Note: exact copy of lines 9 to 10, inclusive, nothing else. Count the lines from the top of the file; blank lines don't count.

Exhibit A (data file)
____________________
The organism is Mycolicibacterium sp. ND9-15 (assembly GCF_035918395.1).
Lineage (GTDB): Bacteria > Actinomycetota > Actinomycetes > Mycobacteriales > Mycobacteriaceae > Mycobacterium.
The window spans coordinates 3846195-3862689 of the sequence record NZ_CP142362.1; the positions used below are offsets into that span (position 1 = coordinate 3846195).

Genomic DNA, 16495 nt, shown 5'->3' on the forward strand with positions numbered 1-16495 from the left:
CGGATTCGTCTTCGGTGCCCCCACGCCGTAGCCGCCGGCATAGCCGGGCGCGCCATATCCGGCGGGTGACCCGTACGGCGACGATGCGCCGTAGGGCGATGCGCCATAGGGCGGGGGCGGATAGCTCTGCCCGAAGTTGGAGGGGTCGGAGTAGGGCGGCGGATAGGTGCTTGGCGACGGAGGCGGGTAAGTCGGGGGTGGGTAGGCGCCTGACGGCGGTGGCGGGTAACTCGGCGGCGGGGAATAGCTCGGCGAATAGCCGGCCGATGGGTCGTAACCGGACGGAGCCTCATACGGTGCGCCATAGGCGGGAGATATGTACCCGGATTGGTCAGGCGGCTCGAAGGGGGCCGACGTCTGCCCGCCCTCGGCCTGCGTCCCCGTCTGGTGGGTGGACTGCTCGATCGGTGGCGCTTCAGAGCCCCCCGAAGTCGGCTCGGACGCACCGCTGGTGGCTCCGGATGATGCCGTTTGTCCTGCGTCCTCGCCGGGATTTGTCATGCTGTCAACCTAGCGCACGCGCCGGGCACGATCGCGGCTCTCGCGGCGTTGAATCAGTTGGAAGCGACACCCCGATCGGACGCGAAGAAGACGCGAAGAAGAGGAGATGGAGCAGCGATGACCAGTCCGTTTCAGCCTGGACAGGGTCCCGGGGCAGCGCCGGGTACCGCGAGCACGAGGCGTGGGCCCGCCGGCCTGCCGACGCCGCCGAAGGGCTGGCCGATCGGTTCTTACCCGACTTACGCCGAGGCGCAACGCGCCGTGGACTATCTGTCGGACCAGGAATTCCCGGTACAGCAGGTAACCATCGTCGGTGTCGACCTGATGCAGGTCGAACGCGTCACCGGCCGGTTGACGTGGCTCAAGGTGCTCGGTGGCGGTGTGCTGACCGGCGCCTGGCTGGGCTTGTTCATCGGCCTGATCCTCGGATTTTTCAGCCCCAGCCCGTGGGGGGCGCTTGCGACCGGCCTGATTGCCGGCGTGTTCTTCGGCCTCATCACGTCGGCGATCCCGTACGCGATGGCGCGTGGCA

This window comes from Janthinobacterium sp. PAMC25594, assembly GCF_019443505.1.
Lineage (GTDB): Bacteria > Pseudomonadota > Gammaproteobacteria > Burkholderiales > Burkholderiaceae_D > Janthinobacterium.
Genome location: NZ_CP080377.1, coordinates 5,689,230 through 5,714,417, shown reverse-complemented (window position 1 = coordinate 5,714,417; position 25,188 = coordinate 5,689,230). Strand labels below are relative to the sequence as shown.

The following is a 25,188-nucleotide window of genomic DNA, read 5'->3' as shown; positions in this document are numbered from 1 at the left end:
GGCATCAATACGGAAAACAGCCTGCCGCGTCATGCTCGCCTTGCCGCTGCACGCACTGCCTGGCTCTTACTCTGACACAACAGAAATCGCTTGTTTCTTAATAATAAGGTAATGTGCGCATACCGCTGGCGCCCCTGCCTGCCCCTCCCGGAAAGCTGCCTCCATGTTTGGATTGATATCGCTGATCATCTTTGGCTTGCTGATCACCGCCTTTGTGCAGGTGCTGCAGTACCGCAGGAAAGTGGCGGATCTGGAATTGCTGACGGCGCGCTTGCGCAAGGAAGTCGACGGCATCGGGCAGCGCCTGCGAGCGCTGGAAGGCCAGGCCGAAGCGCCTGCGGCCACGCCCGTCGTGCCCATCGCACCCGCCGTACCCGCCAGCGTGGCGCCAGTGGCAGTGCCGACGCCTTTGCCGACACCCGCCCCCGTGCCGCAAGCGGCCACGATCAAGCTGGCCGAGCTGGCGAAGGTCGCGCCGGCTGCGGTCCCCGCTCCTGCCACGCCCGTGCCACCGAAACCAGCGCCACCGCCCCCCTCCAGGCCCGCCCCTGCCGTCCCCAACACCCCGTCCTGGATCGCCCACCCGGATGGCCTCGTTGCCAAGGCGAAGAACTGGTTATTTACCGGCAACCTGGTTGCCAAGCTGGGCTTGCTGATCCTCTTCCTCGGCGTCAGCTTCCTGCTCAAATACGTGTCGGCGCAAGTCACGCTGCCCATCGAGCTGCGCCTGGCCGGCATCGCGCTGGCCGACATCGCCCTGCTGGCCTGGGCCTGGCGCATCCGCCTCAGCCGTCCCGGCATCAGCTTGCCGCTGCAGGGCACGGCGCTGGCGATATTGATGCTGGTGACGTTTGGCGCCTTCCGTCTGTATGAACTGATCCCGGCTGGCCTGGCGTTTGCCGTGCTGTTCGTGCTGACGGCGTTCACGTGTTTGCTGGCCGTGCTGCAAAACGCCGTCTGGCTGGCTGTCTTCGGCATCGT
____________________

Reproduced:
The following is a 25,188-nucleotide window of genomic DNA, read 5'->3' as shown; positions in this document are numbered from 1 at the left end:
GGCATCAATACGGAAAACAGCCTGCCGCGTCATGCTCGCCTTGCCGCTGCACGCACTGCCTGGCTCTTACTCTGACACAACAGAAATCGCTTGTTTCTTAATAATAAGGTAATGTGCGCATACCGCTGGCGCCCCTGCCTGCCCCTCCCGGAAAGCTGCCTCCATGTTTGGATTGATATCGCTGATCATCTTTGGCTTGCTGATCACCGCCTTTGTGCAGGTGCTGCAGTACCGCAGGAAAGTGGCGGATCTGGAATTGCTGACGGCGCGCTTGCGCAAGGAAGTCGACGGCATCGGGCAGCGCCTGCGAGCGCTGGAAGGCCAGGCCGAAGCGCCTGCGGCCACGCCCGTCGTGCCCATCGCACCCGCCGTACCCGCCAGCGTGGCGCCAGTGGCAGTGCCGACGCCTTTGCCGACACCCGCCCCCGTGCCGCAAGCGGCCACGATCAAGCTGGCCGAGCTGGCGAAGGTCGCGCCGGCTGCGGTCCCCGCTCCTGCCACGCCCGTGCCACCGAAACCAGCGCCACCGCCCCCCTCCAGGCCCGCCCCTGCCGTCCCCAACACCCCGTCCTGGATCGCCCACCCGGATGGCCTCGTTGCCAAGGCGAAGAACTGGTTATTTACCGGCAACCTGGTTGCCAAGCTGGGCTTGCTGATCCTCTTCCTCGGCGTCAGCTTCCTGCTCAAATACGTGTCGGCGCAAGTCACGCTGCCCATCGAGCTGCGCCTGGCCGGCATCGCGCTGGCCGACATCGCCCTGCTGGCCTGGGCCTGGCGCATCCGCCTCAGCCGTCCCGGCATCAGCTTGCCGCTGCAGGGCACGGCGCTGGCGATATTGATGCTGGTGACGTTTGGCGCCTTCCGTCTGTATGAACTGATCCCGGCTGGCCTGGCGTTTGCCGTGCTGTTCGTGCTGACGGCGTTCACGTGTTTGCTGGCCGTGCTGCAAAACGCCGTCTGGCTGGCTGTCTTCGGCATCGT